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Stochastic Population Balance Modeling of Influenza Virus Replication in Vaccine Production Processes

MPG-Autoren
http://pubman.mpdl.mpg.de/cone/persons/resource/persons86483

Sidorenko,  Y.
Bioprocess Engineering, Max Planck Institute for Dynamics of Complex Technical Systems, Max Planck Society;

http://pubman.mpdl.mpg.de/cone/persons/resource/persons86473

Schulze-Horsel,  J.
Bioprocess Engineering, Max Planck Institute for Dynamics of Complex Technical Systems, Max Planck Society;

http://pubman.mpdl.mpg.de/cone/persons/resource/persons86510

Voigt,  A.
Process Systems Engineering, Max Planck Institute for Dynamics of Complex Technical Systems, Max Planck Society;
Otto-von-Guericke-Universität Magdeburg;

http://pubman.mpdl.mpg.de/cone/persons/resource/persons86448

Reichl,  U.
Otto-von-Guericke-Universität Magdeburg;
Bioprocess Engineering, Max Planck Institute for Dynamics of Complex Technical Systems, Max Planck Society;

http://pubman.mpdl.mpg.de/cone/persons/resource/persons86359

Kienle,  A.
Process Synthesis and Process Dynamics, Max Planck Institute for Dynamics of Complex Technical Systems, Max Planck Society;
Otto-von-Guericke-Universität Magdeburg;

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Zitation

Sidorenko, Y., Schulze-Horsel, J., Voigt, A., Reichl, U., & Kienle, A. (2008). Stochastic Population Balance Modeling of Influenza Virus Replication in Vaccine Production Processes. Chemical Engineering Science, 63, 157-169. doi:10.1016/j.ces.2007.09.014.


Zitierlink: http://hdl.handle.net/11858/00-001M-0000-0013-95E5-D
Zusammenfassung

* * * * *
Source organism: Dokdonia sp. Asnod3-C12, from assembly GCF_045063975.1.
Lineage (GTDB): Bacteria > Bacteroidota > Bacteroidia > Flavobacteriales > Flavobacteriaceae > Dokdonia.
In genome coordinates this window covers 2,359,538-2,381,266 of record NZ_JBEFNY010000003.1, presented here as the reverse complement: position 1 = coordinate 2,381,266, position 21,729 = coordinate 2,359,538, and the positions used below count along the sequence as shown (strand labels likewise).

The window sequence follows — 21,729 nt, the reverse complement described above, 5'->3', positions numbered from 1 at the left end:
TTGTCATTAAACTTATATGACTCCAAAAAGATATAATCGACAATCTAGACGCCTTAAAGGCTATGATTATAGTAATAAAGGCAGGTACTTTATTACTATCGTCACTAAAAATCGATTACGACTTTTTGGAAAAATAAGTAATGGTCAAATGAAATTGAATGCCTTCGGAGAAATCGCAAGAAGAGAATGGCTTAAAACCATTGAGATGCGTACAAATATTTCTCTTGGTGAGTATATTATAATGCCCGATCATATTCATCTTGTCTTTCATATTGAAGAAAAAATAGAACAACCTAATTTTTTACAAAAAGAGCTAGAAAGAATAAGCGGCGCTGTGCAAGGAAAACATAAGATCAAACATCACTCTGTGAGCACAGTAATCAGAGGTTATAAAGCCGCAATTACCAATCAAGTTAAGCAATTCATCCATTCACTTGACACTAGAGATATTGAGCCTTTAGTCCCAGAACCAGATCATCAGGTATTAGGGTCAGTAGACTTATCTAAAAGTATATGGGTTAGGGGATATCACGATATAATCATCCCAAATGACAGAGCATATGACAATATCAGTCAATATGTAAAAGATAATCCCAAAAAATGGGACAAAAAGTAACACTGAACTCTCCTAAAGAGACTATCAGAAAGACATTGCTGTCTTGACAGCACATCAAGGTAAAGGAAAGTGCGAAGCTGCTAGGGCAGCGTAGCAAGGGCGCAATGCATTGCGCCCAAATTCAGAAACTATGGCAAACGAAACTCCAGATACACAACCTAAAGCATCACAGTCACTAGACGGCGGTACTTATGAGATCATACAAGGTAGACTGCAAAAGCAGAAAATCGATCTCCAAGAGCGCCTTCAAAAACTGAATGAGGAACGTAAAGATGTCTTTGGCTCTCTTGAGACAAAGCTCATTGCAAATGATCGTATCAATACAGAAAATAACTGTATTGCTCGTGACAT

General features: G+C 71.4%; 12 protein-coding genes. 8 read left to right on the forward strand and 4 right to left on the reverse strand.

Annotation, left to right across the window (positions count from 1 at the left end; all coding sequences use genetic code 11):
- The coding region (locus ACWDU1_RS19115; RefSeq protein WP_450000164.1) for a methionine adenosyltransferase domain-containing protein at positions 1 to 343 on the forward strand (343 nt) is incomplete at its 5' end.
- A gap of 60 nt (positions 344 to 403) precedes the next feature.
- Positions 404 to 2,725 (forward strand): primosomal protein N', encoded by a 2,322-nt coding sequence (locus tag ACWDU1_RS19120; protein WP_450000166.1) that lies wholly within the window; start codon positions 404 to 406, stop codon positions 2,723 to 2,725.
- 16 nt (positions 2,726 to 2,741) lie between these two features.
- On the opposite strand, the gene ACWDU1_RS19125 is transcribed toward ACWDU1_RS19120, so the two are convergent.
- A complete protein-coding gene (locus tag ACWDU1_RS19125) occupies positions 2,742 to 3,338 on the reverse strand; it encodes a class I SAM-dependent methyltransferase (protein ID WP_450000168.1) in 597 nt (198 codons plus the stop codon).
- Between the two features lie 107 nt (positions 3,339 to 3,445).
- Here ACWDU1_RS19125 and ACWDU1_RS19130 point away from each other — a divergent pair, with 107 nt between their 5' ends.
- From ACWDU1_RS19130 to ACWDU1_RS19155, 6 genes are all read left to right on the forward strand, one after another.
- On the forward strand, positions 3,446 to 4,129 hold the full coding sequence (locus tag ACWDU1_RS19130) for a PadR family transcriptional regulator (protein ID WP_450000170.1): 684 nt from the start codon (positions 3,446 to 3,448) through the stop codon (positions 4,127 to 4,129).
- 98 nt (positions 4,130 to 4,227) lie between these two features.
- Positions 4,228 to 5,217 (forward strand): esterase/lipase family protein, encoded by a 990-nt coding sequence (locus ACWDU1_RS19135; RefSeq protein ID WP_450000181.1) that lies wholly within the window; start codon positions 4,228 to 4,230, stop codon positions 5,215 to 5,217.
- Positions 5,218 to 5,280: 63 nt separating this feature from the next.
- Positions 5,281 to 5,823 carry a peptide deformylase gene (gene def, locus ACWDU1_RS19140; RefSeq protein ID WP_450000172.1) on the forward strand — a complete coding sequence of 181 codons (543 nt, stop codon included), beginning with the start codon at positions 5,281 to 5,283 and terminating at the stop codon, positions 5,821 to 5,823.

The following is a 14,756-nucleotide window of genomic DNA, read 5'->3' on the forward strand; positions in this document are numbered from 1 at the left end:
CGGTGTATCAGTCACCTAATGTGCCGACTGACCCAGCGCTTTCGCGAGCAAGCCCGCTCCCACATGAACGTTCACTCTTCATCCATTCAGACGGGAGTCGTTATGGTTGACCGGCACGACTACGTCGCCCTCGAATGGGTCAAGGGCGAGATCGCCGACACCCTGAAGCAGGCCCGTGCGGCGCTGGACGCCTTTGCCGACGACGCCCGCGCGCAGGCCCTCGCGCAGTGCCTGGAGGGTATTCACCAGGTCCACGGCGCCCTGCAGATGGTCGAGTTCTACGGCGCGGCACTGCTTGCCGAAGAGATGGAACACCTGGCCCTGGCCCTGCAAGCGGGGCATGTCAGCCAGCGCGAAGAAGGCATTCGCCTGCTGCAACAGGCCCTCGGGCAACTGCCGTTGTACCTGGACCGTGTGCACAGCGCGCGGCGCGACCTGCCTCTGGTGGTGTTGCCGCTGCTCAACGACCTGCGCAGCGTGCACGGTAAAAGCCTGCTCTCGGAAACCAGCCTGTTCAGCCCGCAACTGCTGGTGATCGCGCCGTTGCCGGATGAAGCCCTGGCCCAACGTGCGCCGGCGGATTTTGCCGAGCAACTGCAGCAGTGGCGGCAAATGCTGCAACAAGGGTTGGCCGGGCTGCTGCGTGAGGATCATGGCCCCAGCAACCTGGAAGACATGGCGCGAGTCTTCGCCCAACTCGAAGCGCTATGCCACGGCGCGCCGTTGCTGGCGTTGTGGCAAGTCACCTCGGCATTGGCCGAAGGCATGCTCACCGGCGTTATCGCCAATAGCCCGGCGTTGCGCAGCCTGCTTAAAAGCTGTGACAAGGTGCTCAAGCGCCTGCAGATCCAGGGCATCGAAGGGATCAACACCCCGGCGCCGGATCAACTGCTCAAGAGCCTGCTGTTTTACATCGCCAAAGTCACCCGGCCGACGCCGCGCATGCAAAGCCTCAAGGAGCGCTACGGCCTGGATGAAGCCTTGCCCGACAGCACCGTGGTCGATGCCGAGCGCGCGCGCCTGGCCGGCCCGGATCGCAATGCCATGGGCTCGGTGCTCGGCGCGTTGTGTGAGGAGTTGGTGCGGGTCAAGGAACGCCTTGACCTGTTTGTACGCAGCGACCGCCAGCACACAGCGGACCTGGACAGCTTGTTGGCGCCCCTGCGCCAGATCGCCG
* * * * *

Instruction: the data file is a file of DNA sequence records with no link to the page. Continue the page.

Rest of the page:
A distributed population balance model of influenza A virus replication in adherent Madin-Darby canine kidney cells has been developed to reproduce and interpret flow cytometry data for virus propagation in microcarrier culture. The population of cells is differentiated into uninfected, infected and degraded cells. As an internal coordinate the number of intracellular viral components is considered. The main focus of the model is to link the time course of intracellular virus protein accumulation monitored by flow cytometry with the total yield of virus particles measured by the hemagglutination assay. The model allows simulating the extracellular virus dynamics for multiplicities of infection in the range 0.025 to 3.0. Shape of predicted histograms is in general agreement with distributions obtained by flow cytometry. Differences in time course at about 12 to 14 h and 20 h post infection indicate that additional assumptions on intracellular virus dynamics are required to fully explain experimental data. Furthermore, prerequisites for virus replication, like receptor binding sites, the number of endosomes or the demand for free amino acids and nucleotides for virus synthesis can be estimated and compared with cellular resources available. Simulation results suggest that intracellular pools of free amino acids as well as early cell death due to influenza virus-induced apoptosis can limit virus yields. It is expected that based on a better understanding of the infectivity status of cells and the spreading of viruses in population of cells in bioreactors strategies on design and optimization of vaccine production processes can be developed. Copyright © 2007 Elsevier Ltd All rights reserved. [accessed June 6, 2008]